Constructing buildings and installations that become fixtures of daily life, Diller, Scofidio, + Renfro's talk highlighted a famed project titled, "Blur Building," that used 13,000 nozzles to create a fog bank in Switzerland, as, speaker Liz Diller explained, a way to "see and show nothing." Another project, "Facsimile," uses a giant screen/camera on a track that moves around the perimeter of a building to project images of scenes (both real and staged) happening within the building. Other artists use the tools to take completely imagined realities and make them all the more fantastical, like de Paula Santos, who described an exquisite corpse-like drawing exercise that he then used a computer to translate into 3-D for the Diesel Dreams piece.
Several Semi-Permanent artists shared Lobo's hybrid approach, fusing analog with digital techniques. Comic book artist Paul Pope, perhaps the most purely analog of the bunch, questioned his inclusion in the conference, but his comics fit logically between traditional art forms and motion graphics. The Orphanage's Dav Rauch (pictured, above right) explained his choice to use stop-motion for work he did on MTV's show, "Trippin'" as a method to avoid costly redoes that digital technology gives clients the leeway to request. Animator Peter Sluszka related a client anecdote where he had to "rough up" a Bacardi Limon commercial of animated lemon peels to look more like stop-motion.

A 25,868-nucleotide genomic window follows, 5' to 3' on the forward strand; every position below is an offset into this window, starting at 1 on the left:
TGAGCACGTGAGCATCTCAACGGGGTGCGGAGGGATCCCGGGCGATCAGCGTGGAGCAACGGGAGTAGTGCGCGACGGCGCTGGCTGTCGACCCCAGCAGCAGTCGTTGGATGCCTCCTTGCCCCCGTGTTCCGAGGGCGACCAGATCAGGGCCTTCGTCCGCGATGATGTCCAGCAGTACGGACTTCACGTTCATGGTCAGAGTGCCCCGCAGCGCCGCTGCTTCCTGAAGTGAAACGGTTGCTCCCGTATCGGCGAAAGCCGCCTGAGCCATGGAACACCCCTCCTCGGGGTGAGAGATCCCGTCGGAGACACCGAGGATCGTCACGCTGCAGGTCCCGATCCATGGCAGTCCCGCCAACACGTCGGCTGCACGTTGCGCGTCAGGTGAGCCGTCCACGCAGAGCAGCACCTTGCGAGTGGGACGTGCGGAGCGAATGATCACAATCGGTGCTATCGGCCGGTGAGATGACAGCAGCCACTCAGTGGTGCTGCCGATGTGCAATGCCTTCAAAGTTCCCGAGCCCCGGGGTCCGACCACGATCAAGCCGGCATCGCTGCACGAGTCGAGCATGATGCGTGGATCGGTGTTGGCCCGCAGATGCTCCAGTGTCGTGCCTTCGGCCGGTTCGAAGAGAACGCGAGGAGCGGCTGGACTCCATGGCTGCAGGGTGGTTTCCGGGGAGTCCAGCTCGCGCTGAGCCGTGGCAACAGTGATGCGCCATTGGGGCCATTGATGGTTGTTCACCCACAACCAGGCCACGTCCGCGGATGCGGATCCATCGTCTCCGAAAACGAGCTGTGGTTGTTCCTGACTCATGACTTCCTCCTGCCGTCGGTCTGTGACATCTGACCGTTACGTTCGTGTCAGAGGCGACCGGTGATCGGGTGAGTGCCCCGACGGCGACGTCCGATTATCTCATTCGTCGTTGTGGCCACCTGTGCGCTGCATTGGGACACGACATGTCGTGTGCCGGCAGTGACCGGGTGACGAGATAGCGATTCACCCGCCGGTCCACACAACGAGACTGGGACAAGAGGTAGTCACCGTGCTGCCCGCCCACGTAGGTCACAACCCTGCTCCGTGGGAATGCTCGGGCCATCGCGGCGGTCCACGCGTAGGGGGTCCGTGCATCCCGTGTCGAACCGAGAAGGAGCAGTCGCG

While these topics have been widely discussed since the dawn of the digital age, Semi-Permanent represents one of the first institutional forums to discuss tensions between digital and analog aesthetics and the new business and community models as they evolve along with technology. We'd call it a success.